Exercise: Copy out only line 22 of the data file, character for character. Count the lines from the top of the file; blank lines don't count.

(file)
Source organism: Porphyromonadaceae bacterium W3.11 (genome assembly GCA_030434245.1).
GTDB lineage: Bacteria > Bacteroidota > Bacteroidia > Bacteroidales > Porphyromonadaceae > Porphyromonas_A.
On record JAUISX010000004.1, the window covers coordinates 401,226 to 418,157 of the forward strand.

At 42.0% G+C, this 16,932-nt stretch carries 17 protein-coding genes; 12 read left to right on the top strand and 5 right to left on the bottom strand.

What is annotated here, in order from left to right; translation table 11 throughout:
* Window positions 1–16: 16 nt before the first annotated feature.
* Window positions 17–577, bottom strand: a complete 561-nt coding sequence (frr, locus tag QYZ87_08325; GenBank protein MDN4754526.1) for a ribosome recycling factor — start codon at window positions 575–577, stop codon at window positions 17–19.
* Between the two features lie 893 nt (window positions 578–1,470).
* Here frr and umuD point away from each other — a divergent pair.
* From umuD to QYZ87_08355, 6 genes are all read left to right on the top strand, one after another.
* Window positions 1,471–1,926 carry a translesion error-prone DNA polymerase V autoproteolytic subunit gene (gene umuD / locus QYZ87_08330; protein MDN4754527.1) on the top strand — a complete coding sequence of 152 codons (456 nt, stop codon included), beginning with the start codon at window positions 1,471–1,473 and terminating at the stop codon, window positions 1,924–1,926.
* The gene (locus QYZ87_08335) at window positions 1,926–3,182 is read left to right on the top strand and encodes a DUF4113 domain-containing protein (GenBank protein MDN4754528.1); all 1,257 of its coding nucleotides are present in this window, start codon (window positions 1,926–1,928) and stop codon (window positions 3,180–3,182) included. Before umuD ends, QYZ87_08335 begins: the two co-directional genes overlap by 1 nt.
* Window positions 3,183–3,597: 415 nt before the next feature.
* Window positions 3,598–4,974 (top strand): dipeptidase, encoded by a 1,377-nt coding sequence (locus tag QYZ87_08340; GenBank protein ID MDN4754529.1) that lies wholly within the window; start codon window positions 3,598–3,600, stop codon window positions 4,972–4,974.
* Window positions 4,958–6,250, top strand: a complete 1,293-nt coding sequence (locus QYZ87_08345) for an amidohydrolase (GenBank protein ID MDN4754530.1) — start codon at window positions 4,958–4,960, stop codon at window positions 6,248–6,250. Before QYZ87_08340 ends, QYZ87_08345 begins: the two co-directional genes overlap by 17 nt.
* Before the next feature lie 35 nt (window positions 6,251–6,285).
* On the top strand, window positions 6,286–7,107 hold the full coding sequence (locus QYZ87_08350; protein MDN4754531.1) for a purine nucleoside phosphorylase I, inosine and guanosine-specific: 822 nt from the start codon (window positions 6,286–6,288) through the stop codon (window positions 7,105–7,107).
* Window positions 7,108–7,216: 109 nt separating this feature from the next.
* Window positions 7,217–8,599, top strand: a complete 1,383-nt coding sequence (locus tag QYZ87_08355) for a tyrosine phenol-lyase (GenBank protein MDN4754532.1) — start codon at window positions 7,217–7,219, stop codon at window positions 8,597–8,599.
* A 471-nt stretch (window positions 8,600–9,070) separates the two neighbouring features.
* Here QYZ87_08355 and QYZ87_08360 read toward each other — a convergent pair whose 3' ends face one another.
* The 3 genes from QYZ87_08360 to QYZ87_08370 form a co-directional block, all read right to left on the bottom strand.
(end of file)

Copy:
* The 3 genes from QYZ87_08360 to QYZ87_08370 form a co-directional block, all read right to left on the bottom strand.